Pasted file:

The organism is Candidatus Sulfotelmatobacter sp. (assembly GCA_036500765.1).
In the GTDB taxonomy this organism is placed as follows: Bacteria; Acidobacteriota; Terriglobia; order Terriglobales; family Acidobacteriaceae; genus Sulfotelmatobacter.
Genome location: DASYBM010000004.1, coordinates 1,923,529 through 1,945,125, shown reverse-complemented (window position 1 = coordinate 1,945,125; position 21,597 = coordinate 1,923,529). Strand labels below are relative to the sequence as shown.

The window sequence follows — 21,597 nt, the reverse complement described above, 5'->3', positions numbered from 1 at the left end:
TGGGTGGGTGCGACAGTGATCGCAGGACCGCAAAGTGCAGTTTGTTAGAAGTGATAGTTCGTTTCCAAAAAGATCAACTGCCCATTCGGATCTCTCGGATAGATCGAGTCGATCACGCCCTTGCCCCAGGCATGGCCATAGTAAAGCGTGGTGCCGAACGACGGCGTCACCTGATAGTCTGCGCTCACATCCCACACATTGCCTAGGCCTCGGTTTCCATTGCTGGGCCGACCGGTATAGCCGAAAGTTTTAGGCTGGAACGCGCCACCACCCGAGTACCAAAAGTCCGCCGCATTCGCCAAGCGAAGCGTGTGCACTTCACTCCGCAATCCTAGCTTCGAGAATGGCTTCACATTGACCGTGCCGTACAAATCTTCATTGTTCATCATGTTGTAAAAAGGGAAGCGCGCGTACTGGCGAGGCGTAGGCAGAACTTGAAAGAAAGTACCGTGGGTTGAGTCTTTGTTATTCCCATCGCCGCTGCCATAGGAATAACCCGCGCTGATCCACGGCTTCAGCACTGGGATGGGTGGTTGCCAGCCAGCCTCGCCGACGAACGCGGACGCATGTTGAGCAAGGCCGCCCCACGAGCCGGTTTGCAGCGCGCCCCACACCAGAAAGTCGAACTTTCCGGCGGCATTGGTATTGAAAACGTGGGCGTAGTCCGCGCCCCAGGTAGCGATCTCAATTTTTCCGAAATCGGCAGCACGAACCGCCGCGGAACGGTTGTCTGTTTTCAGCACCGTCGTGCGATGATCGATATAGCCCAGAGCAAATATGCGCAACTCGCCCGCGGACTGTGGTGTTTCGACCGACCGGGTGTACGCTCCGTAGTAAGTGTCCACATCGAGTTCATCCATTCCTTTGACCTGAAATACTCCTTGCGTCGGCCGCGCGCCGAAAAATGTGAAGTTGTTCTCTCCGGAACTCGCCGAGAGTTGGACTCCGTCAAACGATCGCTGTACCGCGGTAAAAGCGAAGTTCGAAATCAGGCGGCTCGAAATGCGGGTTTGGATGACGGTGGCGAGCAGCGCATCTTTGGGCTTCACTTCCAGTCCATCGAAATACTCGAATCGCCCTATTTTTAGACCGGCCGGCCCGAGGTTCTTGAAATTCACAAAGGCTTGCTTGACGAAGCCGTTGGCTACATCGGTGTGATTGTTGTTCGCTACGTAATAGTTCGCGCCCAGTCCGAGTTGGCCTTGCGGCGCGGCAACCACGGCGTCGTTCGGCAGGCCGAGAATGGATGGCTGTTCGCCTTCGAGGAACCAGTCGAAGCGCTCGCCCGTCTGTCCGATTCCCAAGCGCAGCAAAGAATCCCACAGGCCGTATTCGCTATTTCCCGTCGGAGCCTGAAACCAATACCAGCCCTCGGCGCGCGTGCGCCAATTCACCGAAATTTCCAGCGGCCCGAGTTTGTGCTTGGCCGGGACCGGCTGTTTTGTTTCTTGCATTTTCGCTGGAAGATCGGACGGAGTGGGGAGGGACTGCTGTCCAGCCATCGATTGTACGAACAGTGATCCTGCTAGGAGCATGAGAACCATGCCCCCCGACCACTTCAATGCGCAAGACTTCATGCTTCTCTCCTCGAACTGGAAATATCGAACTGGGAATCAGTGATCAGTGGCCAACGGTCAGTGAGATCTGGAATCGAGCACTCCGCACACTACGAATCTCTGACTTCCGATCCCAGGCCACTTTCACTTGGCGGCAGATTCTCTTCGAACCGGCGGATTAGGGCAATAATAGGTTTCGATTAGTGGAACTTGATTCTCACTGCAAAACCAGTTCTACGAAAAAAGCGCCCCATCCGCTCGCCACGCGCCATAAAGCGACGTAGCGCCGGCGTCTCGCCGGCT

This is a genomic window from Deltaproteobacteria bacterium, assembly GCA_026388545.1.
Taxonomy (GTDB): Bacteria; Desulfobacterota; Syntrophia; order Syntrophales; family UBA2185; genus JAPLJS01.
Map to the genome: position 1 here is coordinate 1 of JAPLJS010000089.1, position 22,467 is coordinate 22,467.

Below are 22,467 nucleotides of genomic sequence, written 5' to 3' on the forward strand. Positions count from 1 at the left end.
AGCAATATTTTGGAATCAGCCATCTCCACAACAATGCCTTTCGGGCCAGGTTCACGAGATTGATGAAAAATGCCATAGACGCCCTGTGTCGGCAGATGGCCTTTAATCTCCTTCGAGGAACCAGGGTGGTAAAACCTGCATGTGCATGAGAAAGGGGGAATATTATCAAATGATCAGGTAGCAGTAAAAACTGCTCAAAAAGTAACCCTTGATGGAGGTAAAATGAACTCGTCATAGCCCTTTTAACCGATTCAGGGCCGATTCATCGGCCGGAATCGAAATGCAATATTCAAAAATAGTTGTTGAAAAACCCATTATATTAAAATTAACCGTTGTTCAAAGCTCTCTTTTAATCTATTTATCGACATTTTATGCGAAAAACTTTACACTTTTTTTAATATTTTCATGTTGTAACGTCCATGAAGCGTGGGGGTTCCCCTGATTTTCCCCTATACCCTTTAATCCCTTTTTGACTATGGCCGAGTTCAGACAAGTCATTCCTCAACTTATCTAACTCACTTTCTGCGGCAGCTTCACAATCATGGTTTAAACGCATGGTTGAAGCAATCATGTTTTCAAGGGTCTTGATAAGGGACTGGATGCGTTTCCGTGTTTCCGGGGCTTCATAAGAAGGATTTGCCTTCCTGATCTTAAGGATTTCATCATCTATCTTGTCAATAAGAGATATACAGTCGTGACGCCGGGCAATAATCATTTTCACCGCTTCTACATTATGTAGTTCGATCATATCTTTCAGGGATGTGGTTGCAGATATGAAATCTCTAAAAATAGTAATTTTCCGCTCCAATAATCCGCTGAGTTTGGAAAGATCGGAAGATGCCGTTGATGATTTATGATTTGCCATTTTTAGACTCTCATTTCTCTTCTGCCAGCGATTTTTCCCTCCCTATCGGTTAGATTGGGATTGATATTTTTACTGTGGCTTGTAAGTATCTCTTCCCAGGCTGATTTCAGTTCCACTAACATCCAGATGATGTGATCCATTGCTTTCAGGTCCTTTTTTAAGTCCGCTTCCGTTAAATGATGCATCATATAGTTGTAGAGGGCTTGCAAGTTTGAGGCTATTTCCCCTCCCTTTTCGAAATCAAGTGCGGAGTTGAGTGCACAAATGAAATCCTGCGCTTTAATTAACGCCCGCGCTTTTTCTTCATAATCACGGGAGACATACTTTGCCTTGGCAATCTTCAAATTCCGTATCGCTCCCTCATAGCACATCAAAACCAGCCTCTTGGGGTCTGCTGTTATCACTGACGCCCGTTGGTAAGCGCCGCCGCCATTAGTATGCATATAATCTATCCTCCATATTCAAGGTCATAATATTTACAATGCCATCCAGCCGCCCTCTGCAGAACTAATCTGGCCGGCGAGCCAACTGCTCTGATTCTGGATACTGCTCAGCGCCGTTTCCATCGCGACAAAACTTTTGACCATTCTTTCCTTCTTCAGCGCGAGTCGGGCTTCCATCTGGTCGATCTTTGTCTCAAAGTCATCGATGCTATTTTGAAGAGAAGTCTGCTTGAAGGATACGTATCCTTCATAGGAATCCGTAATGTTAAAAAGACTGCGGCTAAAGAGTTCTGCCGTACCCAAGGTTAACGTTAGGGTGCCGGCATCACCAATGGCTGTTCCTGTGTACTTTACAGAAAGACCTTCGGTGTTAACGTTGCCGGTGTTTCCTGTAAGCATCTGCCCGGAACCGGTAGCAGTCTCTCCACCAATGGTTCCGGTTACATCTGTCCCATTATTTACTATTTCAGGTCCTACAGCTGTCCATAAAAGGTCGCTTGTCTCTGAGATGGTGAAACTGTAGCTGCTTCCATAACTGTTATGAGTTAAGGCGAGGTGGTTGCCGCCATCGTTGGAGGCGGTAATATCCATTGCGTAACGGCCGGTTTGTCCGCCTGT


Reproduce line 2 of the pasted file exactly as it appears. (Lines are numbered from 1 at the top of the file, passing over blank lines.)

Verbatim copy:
In the GTDB taxonomy this organism is placed as follows: Bacteria; Acidobacteriota; Terriglobia; order Terriglobales; family Acidobacteriaceae; genus Sulfotelmatobacter.